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The Big One: Spooky Pause After California's Quake Swarm Has Geologists Sounding the Warning Bell

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There were plenty of viral videos from last week’s earthquakes in California. However, geologists believe they could be indicative of something much larger — something that’s long been known as the “Big One.”

The “Big One” is the name colloquially used for a major earthquake along one of California’s three major geological faults. It’s usually used in conjunction with the San Andreas Fault, but the Hayward Fault and the San Jacinto Fault are also possibilities.

On Thursday, a 6.4-magnitude earthquake hit the region; according to The Weather Channel. A second quake, this one a 7.1 magnitude, struck 11 miles north-northeast of Ridgecrest, California.

The earthquakes were relatively far away from the San Andreas Fault and neither was the “Big One.” As Australia’s News.com points out, California is long overdue for a major quake, and the results could be devastating.

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And, scientists are sounding the warning bell for those who think the 7.1 quake and the silence since then means the series of quakes is over. This could just be a pause.

“[These quakes do] not make [the Big One] less likely,” California seismologist Lucy Jones told the Los Angeles Times last week. “There is about a one in 20 chance that this location will be having an even bigger earthquake in the next few days, that we have not yet seen the biggest earthquake of the sequence.”

The United States Geological Survey has also predicted more earthquakes to come in the area, some which might be bigger than the 7.1.

The Golden State hasn’t seen a seismic event like this since 1999. The last “Big One” dates back to the 1906 San Francisco earthquake. And that has scientists worried.

“We’re unusually quiet,” Glenn Biasi, who co-authored a study called “The Current Unlikely Earthquake Hiatus,” said back in April, according to LiveScience.

“The biggest faults and the faults carrying most of the slip have not ponied up.”

The USGS has said that the odds were that six “Big Ones” would have struck California in the past century. Instead, there have been none.

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“We do not think it’s happened in the previous thousand years,” Biasi said.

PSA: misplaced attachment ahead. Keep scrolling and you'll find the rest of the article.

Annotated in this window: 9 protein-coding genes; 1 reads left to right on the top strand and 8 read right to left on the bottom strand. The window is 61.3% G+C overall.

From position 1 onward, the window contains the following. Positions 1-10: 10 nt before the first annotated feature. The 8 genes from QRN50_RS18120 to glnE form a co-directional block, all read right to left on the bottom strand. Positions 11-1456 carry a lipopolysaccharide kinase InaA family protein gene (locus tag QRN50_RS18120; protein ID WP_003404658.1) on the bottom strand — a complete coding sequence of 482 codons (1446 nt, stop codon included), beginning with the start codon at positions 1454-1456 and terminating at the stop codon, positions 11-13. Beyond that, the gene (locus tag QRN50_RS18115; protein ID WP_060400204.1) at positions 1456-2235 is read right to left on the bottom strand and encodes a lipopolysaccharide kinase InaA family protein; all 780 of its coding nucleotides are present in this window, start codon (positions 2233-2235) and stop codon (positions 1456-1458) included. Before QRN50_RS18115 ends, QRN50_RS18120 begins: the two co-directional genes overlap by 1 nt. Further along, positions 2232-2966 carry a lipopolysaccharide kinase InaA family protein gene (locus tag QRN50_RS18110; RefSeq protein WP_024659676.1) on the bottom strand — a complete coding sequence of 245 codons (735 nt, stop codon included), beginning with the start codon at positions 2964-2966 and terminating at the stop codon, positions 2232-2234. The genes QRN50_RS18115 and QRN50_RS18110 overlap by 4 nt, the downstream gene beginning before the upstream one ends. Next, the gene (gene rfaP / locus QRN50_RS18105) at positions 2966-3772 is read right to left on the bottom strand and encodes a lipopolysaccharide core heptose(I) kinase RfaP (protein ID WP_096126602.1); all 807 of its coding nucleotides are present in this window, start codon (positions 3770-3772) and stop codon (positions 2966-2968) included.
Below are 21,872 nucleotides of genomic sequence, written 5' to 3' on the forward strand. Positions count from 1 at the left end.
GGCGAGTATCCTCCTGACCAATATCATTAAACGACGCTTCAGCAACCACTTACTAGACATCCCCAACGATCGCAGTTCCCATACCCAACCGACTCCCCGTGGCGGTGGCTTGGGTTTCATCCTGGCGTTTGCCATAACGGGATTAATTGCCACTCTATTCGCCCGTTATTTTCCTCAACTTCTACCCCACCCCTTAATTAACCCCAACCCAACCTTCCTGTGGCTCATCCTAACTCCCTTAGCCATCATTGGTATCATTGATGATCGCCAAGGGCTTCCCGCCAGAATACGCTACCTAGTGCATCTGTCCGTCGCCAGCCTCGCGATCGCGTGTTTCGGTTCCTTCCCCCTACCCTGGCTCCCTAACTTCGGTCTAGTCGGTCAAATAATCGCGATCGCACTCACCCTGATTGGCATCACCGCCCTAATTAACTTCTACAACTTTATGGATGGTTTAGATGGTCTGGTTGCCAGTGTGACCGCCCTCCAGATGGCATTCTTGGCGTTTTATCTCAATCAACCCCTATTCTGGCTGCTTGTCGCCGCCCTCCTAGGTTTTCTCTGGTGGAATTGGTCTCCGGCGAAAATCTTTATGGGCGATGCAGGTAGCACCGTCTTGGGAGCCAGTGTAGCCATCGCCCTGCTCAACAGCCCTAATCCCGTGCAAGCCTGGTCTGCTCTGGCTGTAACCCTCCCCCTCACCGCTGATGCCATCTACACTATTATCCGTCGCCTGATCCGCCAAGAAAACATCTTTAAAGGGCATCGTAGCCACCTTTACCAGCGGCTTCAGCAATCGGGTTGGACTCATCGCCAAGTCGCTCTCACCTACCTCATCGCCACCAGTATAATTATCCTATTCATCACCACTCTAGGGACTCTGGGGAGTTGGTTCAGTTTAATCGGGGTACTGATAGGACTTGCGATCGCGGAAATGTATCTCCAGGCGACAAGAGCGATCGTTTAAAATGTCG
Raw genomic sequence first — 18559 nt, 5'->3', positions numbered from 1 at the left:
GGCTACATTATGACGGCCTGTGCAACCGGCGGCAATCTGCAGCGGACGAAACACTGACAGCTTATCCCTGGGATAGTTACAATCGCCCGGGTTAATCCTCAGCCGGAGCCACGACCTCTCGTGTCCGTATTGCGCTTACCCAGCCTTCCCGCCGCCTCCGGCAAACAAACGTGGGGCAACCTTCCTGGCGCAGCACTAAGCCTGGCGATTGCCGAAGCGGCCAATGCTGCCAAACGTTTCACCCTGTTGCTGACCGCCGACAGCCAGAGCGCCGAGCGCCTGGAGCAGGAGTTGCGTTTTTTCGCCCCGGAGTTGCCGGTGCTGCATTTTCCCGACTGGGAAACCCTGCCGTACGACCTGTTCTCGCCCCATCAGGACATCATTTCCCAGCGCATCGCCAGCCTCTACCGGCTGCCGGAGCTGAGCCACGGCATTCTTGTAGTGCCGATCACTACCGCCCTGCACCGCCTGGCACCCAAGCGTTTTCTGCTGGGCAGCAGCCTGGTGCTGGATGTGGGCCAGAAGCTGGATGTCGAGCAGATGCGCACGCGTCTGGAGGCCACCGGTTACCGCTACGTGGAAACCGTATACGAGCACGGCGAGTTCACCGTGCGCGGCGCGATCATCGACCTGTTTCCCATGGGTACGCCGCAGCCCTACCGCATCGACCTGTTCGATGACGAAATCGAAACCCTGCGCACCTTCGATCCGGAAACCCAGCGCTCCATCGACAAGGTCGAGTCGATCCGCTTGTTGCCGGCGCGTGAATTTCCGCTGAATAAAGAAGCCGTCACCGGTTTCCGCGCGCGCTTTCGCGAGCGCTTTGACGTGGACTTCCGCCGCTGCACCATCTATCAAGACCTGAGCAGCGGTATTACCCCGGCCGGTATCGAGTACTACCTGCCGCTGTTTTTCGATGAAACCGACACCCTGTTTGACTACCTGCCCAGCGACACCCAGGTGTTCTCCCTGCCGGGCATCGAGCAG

So, what’s the reason?

News.com Jamie Seidel explored several theories, including the idea that geological tension was relieved because of a number of earthquakes back in the 1800s, but that remains a matter of speculation.


Could there be another outlet for geological tension besides just earthquakes, however?

Some think so. The state has eight volcanoes; seven of those sit above active fields of magma.

“The potential for damaging earthquakes, landslides, floods, tsunamis, and wildfires is widely recognized in California,” a 2019 report by the USGS says.

“The same cannot be said for volcanic eruptions, even though they occur in the state about as frequently as the largest earthquakes on the San Andreas Fault.”

Do you think California is prepared for the "Big One"?

There’s about a 16 percent chance of a major eruption in the next 30 years, with 200,000 California residents viewed to be at risk.

Now, if you’ve been on social media these past few days, you’ve probably seen plenty of talk about the quakes foreshadowing an eruption at the “supervolcano” below Yellowstone National Park, given the erratic behavior of the geysers there.

Forbes’ science writer Eric Mack forcefully dismissed those predicting a Yellowstone eruption.

“The connection that I see in the online reaction to the earthquakes is between two interesting psychological effects: Apophenia, which is the human tendency to link unrelated things, and the Duning-Kruger effect that finds people who know the least about something often seem confident that they know better than everyone else,” he wrote in a Saturday piece.

“Case in point: The folks online connecting a freaky series of earthquakes to the other freaky bit of geology they read about in their social feeds a few months back — ‘You know Yellowstone is going to blow and kill us all any day now, right?’

“But the truth is the world and its geology are much more complicated and even the experts don’t fully understand it all.”

What they do understand, however, is that unless a major shift has happened in the geological patterns along the three faults in California, the “Big One” is overdue — and it could take a grievous toll on a city like Los Angeles or San Francisco.

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C. Douglas Golden is a writer who splits his time between the United States and Southeast Asia. Specializing in political commentary and world affairs, he's written for Conservative Tribune and The Western Journal since 2014.
C. Douglas Golden is a writer who splits his time between the United States and Southeast Asia. Specializing in political commentary and world affairs, he's written for Conservative Tribune and The Western Journal since 2014. Aside from politics, he enjoys spending time with his wife, literature (especially British comic novels and modern Japanese lit), indie rock, coffee, Formula One and football (of both American and world varieties).
Birthplace
Morristown, New Jersey
Education
Catholic University of America
Languages Spoken
English, Spanish
Topics of Expertise
American Politics, World Politics, Culture




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